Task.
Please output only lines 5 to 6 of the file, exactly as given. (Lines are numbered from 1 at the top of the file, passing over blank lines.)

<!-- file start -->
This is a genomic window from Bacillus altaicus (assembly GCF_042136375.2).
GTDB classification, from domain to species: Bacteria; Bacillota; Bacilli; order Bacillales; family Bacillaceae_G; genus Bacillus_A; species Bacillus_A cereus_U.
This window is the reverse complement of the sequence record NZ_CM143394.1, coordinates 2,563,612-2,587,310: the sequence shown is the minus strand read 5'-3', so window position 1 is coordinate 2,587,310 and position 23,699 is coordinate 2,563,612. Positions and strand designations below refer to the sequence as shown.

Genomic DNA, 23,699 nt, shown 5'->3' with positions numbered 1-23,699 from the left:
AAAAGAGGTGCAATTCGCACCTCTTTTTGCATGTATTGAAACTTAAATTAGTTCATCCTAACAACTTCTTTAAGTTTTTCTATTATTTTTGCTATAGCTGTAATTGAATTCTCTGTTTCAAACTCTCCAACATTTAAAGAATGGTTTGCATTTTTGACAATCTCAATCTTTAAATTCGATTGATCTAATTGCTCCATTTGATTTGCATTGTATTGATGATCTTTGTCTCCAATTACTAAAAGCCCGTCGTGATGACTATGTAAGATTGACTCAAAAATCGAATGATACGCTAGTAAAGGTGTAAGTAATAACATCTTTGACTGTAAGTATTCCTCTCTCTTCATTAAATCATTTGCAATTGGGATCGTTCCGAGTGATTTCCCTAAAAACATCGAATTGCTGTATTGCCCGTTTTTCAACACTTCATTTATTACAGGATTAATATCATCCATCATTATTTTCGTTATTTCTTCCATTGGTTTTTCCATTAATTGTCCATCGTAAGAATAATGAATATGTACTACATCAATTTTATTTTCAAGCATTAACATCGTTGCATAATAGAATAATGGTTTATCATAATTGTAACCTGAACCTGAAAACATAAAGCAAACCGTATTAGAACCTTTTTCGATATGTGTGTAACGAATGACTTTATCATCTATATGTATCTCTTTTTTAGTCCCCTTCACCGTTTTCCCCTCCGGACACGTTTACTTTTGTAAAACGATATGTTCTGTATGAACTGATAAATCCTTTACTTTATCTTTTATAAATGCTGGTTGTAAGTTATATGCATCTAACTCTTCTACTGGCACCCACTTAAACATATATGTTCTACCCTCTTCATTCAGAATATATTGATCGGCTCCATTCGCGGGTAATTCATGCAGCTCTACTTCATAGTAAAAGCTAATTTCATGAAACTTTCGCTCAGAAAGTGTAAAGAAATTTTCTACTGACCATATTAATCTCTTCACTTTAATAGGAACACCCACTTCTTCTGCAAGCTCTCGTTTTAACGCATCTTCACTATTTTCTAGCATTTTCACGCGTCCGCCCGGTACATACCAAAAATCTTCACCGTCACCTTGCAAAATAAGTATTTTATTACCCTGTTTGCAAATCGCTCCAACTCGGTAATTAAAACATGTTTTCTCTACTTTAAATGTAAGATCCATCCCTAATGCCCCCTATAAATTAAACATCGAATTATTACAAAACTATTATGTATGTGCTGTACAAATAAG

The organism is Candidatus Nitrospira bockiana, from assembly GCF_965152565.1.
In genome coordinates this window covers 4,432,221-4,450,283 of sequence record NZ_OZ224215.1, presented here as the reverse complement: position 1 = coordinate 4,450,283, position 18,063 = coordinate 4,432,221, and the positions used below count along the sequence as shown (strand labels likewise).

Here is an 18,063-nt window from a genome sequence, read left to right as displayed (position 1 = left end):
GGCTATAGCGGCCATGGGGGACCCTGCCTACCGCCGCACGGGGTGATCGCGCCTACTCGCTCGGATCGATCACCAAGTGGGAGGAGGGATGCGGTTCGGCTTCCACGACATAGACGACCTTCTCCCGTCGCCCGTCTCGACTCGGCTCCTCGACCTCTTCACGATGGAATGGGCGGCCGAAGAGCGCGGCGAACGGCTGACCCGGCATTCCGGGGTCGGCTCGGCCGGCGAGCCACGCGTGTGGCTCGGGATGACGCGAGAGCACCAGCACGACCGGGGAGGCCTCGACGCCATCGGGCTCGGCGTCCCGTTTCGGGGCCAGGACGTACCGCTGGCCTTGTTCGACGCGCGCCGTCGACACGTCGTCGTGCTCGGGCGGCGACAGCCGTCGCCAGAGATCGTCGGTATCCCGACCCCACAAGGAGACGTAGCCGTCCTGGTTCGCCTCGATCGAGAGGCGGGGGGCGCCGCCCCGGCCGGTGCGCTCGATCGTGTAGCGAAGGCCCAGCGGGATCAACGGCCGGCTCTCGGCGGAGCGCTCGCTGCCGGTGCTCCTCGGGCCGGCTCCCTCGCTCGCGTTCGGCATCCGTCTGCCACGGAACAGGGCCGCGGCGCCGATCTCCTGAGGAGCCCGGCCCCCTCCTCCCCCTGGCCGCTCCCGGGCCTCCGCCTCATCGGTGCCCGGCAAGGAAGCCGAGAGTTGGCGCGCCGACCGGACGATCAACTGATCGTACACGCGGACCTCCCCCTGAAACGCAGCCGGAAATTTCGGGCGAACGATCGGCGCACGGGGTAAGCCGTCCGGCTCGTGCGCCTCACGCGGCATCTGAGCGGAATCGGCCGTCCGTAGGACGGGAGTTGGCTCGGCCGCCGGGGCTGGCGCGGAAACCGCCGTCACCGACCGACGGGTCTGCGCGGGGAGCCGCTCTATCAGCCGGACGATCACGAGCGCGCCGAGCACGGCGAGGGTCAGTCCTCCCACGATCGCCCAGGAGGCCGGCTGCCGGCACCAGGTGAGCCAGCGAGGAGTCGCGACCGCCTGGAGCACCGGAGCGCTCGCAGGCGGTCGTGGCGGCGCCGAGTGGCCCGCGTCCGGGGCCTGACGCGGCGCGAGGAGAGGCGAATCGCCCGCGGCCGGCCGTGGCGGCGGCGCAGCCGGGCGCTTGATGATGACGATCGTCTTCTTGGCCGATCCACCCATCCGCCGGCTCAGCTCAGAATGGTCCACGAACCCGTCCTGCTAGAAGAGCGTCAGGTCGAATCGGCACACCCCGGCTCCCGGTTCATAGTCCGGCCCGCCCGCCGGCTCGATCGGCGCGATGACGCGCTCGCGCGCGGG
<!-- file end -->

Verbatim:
AAAAGAGGTGCAATTCGCACCTCTTTTTGCATGTATTGAAACTTAAATTAGTTCATCCTAACAACTTCTTTAAGTTTTTCTATTATTTTTGCTATAGCTGTAATTGAATTCTCTGTTTCAAACTCTCCAACATTTAAAGAATGGTTTGCATTTTTGACAATCTCAATCTTTAAATTCGATTGATCTAATTGCTCCATTTGATTTGCATTGTATTGATGATCTTTGTCTCCAATTACTAAAAGCCCGTCGTGATGACTATGTAAGATTGACTCAAAAATCGAATGATACGCTAGTAAAGGTGTAAGTAATAACATCTTTGACTGTAAGTATTCCTCTCTCTTCATTAAATCATTTGCAATTGGGATCGTTCCGAGTGATTTCCCTAAAAACATCGAATTGCTGTATTGCCCGTTTTTCAACACTTCATTTATTACAGGATTAATATCATCCATCATTATTTTCGTTATTTCTTCCATTGGTTTTTCCATTAATTGTCCATCGTAAGAATAATGAATATGTACTACATCAATTTTATTTTCAAGCATTAACATCGTTGCATAATAGAATAATGGTTTATCATAATTGTAACCTGAACCTGAAAACATAAAGCAAACCGTATTAGAACCTTTTTCGATATGTGTGTAACGAATGACTTTATCATCTATATGTATCTCTTTTTTAGTCCCCTTCACCGTTTTCCCCTCCGGACACGTTTACTTTTGTAAAACGATATGTTCTGTATGAACTGATAAATCCTTTACTTTATCTTTTATAAATGCTGGTTGTAAGTTATATGCATCTAACTCTTCTACTGGCACCCACTTAAACATATATGTTCTACCCTCTTCATTCAGAATATATTGATCGGCTCCATTCGCGGGTAATTCATGCAGCTCTACTTCATAGTAAAAGCTAATTTCATGAAACTTTCGCTCAGAAAGTGTAAAGAAATTTTCTACTGACCATATTAATCTCTTCACTTTAATAGGAACACCCACTTCTTCTGCAAGCTCTCGTTTTAACGCATCTTCACTATTTTCTAGCATTTTCACGCGTCCGCCCGGTACATACCAAAAATCTTCACCGTCACCTTGCAAAATAAGTATTTTATTACCCTGTTTGCAAATCGCTCCAACTCGGTAATTAAAACATGTTTTCTCTACTTTAAATGTAAGATCCATCCCTAATGCCCCCTATAAATTAAACATCGAATTATTACAAAACTATTATGTATGTGCTGTACAAATAAG

The organism is Candidatus Nitrospira bockiana, from assembly GCF_965152565.1.